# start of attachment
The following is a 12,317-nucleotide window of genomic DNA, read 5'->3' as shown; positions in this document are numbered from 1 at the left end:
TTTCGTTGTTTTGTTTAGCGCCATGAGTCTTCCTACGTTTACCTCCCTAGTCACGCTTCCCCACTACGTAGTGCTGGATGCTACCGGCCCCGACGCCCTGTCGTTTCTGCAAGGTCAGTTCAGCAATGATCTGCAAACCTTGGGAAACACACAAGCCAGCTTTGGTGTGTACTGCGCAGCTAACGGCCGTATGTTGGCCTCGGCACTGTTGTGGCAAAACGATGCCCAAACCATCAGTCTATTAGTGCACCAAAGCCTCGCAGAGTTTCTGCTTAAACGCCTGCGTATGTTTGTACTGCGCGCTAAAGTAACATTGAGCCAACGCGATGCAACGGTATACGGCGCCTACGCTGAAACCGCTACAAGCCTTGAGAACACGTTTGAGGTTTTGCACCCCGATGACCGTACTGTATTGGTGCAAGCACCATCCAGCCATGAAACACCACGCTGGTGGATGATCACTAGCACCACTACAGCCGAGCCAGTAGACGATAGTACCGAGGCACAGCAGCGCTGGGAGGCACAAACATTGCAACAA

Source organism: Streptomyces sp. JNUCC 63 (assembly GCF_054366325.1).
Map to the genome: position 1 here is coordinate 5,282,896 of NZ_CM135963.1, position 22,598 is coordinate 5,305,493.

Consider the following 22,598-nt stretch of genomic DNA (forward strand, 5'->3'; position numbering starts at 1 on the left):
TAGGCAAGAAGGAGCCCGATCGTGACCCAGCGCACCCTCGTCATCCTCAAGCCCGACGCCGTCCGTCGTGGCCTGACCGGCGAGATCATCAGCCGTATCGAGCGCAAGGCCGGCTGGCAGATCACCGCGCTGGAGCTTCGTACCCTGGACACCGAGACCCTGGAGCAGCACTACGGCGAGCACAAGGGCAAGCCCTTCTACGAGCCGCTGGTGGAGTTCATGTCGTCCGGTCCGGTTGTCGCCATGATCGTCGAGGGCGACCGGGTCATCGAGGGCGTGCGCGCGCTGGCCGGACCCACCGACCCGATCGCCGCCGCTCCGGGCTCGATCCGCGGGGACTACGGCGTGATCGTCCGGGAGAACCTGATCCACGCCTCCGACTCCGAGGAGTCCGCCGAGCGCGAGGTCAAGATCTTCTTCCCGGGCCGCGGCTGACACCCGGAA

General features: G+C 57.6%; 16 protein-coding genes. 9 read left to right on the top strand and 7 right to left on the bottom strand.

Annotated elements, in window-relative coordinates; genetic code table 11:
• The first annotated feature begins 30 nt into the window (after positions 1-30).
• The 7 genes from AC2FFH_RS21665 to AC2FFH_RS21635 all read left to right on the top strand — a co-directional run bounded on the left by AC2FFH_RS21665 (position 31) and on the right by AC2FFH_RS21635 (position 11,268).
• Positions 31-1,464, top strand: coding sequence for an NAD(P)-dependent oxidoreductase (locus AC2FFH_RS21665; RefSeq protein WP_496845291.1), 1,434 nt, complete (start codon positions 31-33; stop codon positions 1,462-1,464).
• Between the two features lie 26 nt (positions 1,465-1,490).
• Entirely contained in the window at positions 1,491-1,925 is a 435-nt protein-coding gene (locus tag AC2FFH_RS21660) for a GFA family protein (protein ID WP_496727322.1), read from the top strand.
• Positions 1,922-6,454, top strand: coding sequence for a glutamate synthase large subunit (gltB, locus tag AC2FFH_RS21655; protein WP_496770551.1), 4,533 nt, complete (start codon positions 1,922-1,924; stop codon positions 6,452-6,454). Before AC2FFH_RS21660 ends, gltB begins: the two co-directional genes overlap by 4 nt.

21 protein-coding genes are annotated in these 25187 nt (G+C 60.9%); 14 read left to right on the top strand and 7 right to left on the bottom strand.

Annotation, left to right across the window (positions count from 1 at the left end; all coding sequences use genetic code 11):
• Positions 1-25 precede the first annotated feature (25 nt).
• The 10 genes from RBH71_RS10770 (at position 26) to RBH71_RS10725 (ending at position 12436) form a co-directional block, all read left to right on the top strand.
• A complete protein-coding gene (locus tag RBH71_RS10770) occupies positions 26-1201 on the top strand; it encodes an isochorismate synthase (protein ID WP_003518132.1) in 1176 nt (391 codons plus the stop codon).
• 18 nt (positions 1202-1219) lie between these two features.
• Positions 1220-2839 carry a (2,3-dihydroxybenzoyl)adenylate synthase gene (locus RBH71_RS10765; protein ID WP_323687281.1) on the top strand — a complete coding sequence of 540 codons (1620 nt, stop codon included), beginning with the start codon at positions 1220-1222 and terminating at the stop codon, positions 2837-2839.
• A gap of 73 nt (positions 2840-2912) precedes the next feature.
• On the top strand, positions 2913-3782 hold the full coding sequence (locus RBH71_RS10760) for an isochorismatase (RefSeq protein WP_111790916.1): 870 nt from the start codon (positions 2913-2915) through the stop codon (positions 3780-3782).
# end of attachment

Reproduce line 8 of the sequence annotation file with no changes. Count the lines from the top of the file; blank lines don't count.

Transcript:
Annotated elements, in window-relative coordinates; genetic code table 11: